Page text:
A recent study demonstrated the superiority of Doppler and serum markers over conventional risk factor-based screening , and a new screening algorithm has recently demonstrated the effectiveness of aspirin prophylaxis in high-risk women [13, 14]. However, aspirin has been shown to be effective for high-risk women not only based on new screening algorithms but also on more traditional ways of defining high-risk, as shown in a Cochrane review . In addition, these screening methods require experienced technicians and are not routinely available in health facilities in low-or middle-income countries where HDP are common.
Pregnant women with a history of hypertensive disorders in a previous pregnancy, those having chronic kidney disease, autoimmune disease, diabetes mellitus, or chronic hypertension, as well as nulliparous women, advanced age, or obese women, and those having multiple pregnancies, or family history of PE, were considered as risk factors of being advised to take aspirin for prevention of PE by the National Institute for Health and Care Excellence (NICE) 2019 and the American College of Obstetricians and Gynecologists’ Committee [15, 16]. To date, only aspirin has been recommended for PE prophylaxis in women with risk factors in the NICE guideline and the US Preventive Services Task Force recommendation [15, 17], not the other medications reported in previous systematic reviews [4,5,6,7,8,9]. The objectives of this analysis were to determine the relative effectiveness and provide a ranking of the available medications for preventing hypertensive disorders in high-risk pregnant women classified by the NICE 2019 using a network meta-analysis.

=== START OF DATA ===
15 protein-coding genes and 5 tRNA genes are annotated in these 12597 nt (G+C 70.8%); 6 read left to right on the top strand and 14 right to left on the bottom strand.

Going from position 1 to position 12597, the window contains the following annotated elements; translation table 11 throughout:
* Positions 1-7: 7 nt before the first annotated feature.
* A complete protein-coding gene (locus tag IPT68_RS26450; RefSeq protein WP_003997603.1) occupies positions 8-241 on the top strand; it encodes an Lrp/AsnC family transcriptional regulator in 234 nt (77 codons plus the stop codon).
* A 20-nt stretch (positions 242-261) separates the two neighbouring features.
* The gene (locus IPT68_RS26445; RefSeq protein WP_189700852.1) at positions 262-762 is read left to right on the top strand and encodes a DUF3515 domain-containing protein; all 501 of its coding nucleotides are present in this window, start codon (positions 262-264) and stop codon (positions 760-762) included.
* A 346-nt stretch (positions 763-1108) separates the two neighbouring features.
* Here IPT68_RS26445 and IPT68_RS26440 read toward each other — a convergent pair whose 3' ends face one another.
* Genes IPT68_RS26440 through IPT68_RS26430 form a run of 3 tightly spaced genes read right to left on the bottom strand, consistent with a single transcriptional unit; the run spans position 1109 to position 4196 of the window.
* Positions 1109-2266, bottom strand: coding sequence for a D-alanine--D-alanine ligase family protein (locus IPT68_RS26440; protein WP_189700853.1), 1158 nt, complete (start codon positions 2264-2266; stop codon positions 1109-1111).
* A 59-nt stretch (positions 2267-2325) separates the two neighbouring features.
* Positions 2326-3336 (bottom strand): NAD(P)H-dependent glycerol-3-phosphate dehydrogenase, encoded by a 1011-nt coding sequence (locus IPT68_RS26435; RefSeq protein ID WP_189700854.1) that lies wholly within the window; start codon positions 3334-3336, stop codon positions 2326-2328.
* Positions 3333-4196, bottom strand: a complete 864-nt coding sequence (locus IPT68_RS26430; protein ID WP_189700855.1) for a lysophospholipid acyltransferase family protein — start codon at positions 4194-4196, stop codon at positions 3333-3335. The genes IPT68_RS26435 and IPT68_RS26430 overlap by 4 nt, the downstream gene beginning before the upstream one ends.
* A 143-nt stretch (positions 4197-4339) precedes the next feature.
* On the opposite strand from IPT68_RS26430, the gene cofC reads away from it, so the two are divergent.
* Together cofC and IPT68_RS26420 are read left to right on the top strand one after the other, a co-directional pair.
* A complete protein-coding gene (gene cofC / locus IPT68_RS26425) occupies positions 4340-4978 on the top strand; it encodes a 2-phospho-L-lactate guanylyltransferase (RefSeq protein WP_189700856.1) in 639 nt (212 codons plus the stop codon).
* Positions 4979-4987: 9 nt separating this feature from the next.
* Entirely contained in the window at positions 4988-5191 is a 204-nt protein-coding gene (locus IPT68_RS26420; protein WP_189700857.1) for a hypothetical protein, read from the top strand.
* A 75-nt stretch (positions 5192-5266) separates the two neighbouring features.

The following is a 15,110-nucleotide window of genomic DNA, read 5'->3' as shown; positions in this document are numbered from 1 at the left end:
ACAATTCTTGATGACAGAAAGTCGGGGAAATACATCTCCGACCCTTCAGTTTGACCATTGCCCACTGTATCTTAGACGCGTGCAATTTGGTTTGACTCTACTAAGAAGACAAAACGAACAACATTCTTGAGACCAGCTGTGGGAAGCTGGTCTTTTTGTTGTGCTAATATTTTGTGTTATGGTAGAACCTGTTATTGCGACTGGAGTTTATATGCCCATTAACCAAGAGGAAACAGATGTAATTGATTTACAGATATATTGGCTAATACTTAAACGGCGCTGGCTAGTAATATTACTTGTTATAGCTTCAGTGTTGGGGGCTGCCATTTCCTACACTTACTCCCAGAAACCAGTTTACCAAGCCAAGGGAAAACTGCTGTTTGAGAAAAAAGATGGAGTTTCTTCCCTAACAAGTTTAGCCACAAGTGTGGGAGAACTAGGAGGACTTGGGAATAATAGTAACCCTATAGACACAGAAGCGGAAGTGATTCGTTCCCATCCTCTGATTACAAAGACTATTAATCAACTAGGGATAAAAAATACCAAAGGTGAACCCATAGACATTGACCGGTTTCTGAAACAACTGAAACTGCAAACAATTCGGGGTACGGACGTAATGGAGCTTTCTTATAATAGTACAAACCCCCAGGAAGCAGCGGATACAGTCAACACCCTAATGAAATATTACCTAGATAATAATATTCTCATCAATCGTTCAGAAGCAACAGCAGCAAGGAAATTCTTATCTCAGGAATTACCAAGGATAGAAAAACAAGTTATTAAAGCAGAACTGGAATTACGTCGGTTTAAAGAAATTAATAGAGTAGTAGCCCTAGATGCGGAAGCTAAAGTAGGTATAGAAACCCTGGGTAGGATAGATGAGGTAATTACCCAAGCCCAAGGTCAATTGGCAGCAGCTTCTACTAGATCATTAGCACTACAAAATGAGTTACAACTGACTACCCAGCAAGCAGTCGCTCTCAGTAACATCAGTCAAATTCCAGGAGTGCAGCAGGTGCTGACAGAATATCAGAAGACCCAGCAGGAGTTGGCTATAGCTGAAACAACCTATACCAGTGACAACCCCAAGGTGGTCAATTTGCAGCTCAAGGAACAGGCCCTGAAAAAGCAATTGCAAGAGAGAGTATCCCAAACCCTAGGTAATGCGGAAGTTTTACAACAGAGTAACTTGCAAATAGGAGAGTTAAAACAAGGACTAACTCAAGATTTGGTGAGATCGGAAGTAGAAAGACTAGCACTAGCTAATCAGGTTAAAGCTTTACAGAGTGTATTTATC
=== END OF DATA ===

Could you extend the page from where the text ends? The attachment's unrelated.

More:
We included all randomized controlled trials or cluster-randomized trials comparing the most commonly used medications by any route or doses in high-risk women during pregnancy for preventing hypertensive disorders. Only one main publication/report of the studies was selected to be reviewed and analyzed. Eligibility criteria were the studies that included pregnant women, at any gestational age, and at high risk of developing hypertensive disorders based on one of these following risk factors: nulliparity, family history of PE, history of pregnancy-induced hypertension in a previous pregnancy, obstetric risks (advanced maternal age, obesity, or multiple pregnancies), and underlying medical diseases (polycystic ovarian syndrome, autoimmune diseases, chronic renal diseases, diabetes, or chronic hypertension) in which medications were commenced only during pregnancy.
The studies were eligible if they used any of these groups of medications (antiplatelet agents, anticoagulants, antioxidants, nitric oxide, or calcium supplements) for preventing HDP and compared them against each other, placebo, or no treatment/conventional management. We considered medications routinely prescribed during pregnancy, such as ferrous, folic, or multivitamin supplementation, as conventional standard treatments. The medications prescribed before conception and continued during pregnancy were excluded. Two-arm or multi-arm trials that compared drug(s) in different dosages or regimens in the same medication group were included, if the comparison of medication groups could be made after the drug(s) in the same medication group were combined. Both primary outcomes (PE, gestational hypertension (GHT), and chronic hypertension with superimposed preeclampsia (SPE)) and secondary outcomes (placental abruption, postpartum hemorrhage, neonatal intraventricular hemorrhage, and neonate with small gestational age or growth restriction) were included in the protocol registered in PROSPERO . However, in this network meta-analysis, the primary outcomes on relative effectiveness were focused, and the secondary outcomes on safety will be reported in other separate review with network meta-analysis.